According to the analysis, in order to have an 85 percent certainty of achieving its expected value, a startup portfolio must include 300 or more deals. To put it another way, if you are a typical VC and thus invest in about 10 new deals per year, it will take you 30 years to get to the long run. Until then, we won’t know if your results are a function of your skill or if you just got lucky.

In order to have an 85 percent certainty of achieving its expected value, a startup portfolio must include 300 or more deals. Tweet This Quote

Chris Sacca has the distinction of putting together perhaps the best performing single fund of all time. It includes Twitter, Uber, and Stripe, to name a few monster hits. But it should be obvious by now that with every new unicorn, there will be several prescient-seeming investors who got in early. And once in a while there will be investors who hit multiples, just like in poker.

Now you may be saying to yourself, “Yeah, but for an investor as well-known as Sacca to pick all these winners, it can’t be luck.” To which I would remind you that he wasn’t well-known when he picked them. He was just some unknown guy who was undoubtedly very skilled, and certainly very aggressive (see here and here). Plus, nobody can pick winners at the seed stage.

In both poker and VC there is a hot hand effect, which means that success breeds success. Tweet This Quote

I was at the WSOP in 2002 the year that Phil Ivey broke out into superstardom by winning three of the 35 events that year. Prior to that year, he was a great player, one of a handful of top young pros making waves. After that, he was seemingly invincible. Did his actual skill increase that much, or do people start treating him differently, making it easier for him to exploit his opponents’ weaknesses?

I would argue that in both poker and VC there is a hot hand effect, which means that success breeds success. In VC, if you get lucky and pick a unicorn, then not only do you have the bankroll to make unlimited more picks (thus increasing your odds of more unicorns), but you also get unlimited dealflow, and you don’t have to try very hard to get into any deal you want.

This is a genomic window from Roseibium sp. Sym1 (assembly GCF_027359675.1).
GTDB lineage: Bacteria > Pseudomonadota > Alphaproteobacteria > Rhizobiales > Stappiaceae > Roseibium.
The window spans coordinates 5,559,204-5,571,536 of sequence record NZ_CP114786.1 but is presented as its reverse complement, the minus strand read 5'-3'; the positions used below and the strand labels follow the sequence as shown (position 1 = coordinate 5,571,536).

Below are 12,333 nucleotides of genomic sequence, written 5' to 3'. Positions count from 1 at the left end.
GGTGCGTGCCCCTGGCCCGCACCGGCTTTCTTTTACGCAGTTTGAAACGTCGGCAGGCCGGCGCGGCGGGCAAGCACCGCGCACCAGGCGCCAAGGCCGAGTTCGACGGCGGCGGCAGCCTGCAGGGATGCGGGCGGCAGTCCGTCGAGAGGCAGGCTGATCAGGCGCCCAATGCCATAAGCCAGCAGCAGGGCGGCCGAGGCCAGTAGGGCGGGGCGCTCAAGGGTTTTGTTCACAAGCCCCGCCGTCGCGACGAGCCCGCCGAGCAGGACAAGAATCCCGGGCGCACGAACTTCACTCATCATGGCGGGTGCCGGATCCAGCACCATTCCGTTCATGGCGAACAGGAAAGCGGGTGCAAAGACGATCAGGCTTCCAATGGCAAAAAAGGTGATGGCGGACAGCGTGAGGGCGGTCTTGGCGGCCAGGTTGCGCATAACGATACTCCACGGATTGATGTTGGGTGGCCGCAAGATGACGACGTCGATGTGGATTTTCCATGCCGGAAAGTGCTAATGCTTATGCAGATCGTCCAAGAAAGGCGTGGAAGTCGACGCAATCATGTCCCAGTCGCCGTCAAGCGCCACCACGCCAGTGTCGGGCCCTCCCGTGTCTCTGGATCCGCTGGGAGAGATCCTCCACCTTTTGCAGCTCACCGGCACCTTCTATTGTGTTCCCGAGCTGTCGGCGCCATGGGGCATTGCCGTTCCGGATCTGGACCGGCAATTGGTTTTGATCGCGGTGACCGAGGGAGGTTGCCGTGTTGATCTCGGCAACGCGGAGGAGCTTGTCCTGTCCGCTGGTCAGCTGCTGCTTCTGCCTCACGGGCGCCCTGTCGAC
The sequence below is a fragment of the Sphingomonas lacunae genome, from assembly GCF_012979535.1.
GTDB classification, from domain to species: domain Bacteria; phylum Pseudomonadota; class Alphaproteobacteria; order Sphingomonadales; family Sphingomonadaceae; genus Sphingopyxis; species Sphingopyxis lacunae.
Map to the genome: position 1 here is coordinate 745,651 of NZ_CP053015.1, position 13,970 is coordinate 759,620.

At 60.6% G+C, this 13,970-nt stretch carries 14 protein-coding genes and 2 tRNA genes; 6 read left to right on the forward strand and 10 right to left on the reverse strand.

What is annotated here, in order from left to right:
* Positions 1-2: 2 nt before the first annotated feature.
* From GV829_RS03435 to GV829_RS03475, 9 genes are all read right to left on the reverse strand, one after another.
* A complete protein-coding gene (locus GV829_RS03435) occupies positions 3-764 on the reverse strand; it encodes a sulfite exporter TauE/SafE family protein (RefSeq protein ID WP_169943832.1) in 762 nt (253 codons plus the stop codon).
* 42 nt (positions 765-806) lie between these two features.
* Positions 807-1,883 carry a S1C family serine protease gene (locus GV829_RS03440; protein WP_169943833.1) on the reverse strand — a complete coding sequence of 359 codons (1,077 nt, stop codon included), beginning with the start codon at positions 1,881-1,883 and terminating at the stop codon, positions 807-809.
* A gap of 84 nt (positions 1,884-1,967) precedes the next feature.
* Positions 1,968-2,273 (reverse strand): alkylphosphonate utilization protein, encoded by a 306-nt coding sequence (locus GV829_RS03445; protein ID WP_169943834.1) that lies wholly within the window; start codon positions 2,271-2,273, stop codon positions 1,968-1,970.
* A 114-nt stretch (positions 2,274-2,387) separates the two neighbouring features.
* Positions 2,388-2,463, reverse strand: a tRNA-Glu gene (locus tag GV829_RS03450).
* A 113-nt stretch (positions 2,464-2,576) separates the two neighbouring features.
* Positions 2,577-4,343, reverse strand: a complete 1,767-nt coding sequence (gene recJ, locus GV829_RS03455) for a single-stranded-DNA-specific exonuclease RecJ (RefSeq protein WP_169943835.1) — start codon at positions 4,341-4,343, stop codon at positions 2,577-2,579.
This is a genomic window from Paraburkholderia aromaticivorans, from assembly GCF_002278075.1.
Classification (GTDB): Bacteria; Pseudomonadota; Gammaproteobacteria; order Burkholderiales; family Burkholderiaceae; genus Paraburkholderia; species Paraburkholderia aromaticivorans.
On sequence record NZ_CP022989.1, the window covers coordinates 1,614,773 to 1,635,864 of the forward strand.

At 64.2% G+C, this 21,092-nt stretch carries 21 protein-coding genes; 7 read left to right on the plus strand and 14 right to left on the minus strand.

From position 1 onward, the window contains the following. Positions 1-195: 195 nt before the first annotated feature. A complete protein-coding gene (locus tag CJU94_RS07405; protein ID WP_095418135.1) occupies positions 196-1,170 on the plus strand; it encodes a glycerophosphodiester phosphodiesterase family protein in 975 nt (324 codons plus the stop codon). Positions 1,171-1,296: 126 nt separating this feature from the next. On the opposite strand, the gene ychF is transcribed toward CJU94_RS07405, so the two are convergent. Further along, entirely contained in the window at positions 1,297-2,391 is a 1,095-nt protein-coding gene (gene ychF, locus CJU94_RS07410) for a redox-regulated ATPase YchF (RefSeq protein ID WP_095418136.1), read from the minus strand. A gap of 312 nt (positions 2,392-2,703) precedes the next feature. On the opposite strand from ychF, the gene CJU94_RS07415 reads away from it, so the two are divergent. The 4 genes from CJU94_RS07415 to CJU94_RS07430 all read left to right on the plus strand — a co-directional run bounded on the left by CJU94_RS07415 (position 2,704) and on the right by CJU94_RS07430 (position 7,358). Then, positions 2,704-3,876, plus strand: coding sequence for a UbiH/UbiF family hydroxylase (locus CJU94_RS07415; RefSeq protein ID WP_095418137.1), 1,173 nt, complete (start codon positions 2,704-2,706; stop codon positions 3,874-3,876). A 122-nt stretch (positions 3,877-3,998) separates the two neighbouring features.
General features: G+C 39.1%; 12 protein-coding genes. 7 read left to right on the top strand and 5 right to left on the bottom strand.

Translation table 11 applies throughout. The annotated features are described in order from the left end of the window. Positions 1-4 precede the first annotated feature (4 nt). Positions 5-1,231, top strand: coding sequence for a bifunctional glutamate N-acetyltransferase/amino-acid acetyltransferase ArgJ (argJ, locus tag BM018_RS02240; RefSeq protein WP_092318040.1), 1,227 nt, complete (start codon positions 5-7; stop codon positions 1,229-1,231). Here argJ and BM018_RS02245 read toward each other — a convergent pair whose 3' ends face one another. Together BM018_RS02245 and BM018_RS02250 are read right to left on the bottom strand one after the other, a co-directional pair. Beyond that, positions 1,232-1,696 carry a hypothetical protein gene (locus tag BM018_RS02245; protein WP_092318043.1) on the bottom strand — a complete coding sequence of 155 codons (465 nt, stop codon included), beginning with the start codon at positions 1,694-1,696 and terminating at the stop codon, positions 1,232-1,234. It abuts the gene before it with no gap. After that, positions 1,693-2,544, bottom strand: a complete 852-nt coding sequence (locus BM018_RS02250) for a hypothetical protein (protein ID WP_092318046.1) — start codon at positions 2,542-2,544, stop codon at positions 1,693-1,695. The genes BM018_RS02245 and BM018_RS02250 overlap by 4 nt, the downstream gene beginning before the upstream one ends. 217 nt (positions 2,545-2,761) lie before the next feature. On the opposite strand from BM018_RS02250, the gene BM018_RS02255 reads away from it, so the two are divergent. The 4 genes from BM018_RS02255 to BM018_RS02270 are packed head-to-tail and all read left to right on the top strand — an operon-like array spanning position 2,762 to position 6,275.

If my hypothesis is correct, then there are two things worth noting. First, being able to exploit the mystique in the way Ivey and Sacca do is a form of skill in and of itself. Second, the skill differential amongst VCs is not in the picking of winners, it’s being able to maximize the return on your investment if you happen to get lucky.

Every year, there are about 300,000 angel investors trying to pick the next unicorn. By the numbers, about 1 in 3,000 of them will do so. This will give them a bankroll and a “track record” with which to start their own fund and become the next Chris Sacca.

But, we will never know if they are good or just lucky. As they say in poker, the long run is longer than you think.


This post originally published on Medium

About the author

Rafe Furst

Rafe Furst

Rafe is an entrepreneur, impact investor, writer, producer and poker player. Beginning in Silicon Valley in the mid-1990s, Rafe has founded, invested in and advised dozens of startups, including Pickem Sports, Full Tilt Poker, and Crowdfunder. To date, his companies have generated over $1 Billion in revenue and $450 Million in liquidity to stakeholders.

An avid poker player, he’s won a World Series of Poker Championship, produced an award-winning instructional video, and has helped raise millions of dollars for cancer prevention and other charitable causes. Rafe is a pioneer in Quantitative Venture Capital, a nascent field based on the convergence of equity crowdfunding, complexity economics and securities law reform.